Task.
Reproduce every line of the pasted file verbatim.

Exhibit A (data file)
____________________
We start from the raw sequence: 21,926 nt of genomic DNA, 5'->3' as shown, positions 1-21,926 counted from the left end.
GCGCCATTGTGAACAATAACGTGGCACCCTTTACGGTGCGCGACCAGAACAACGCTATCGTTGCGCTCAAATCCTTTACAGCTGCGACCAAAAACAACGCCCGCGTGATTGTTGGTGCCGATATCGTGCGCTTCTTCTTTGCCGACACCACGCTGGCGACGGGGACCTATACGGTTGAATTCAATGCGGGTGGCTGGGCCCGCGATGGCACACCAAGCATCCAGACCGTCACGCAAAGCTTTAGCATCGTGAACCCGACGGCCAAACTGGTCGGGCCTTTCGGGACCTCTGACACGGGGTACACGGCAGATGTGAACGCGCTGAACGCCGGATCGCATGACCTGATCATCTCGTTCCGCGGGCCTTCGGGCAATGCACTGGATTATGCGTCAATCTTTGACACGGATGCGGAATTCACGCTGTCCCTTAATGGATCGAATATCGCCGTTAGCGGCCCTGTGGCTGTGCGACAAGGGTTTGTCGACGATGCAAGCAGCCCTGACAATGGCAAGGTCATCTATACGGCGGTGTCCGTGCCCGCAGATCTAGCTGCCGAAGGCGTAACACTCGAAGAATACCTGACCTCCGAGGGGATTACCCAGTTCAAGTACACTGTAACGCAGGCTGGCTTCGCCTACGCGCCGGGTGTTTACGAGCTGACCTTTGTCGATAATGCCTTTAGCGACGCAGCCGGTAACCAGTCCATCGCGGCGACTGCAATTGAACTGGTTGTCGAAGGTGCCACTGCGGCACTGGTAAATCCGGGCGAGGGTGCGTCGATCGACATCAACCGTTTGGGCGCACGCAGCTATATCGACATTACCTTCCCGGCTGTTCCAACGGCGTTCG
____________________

We start from the raw sequence: 21,926 nt of genomic DNA, 5'->3' as shown, positions 1-21,926 counted from the left end.
GCGCCATTGTGAACAATAACGTGGCACCCTTTACGGTGCGCGACCAGAACAACGCTATCGTTGCGCTCAAATCCTTTACAGCTGCGACCAAAAACAACGCCCGCGTGATTGTTGGTGCCGATATCGTGCGCTTCTTCTTTGCCGACACCACGCTGGCGACGGGGACCTATACGGTTGAATTCAATGCGGGTGGCTGGGCCCGCGATGGCACACCAAGCATCCAGACCGTCACGCAAAGCTTTAGCATCGTGAACCCGACGGCCAAACTGGTCGGGCCTTTCGGGACCTCTGACACGGGGTACACGGCAGATGTGAACGCGCTGAACGCCGGATCGCATGACCTGATCATCTCGTTCCGCGGGCCTTCGGGCAATGCACTGGATTATGCGTCAATCTTTGACACGGATGCGGAATTCACGCTGTCCCTTAATGGATCGAATATCGCCGTTAGCGGCCCTGTGGCTGTGCGACAAGGGTTTGTCGACGATGCAAGCAGCCCTGACAATGGCAAGGTCATCTATACGGCGGTGTCCGTGCCCGCAGATCTAGCTGCCGAAGGCGTAACACTCGAAGAATACCTGACCTCCGAGGGGATTACCCAGTTCAAGTACACTGTAACGCAGGCTGGCTTCGCCTACGCGCCGGGTGTTTACGAGCTGACCTTTGTCGATAATGCCTTTAGCGACGCAGCCGGTAACCAGTCCATCGCGGCGACTGCAATTGAACTGGTTGTCGAAGGTGCCACTGCGGCACTGGTAAATCCGGGCGAGGGTGCGTCGATCGACATCAACCGTTTGGGCGCACGCAGCTATATCGACATTACCTTCCCGGCTGTTCCAACGGCGTTCG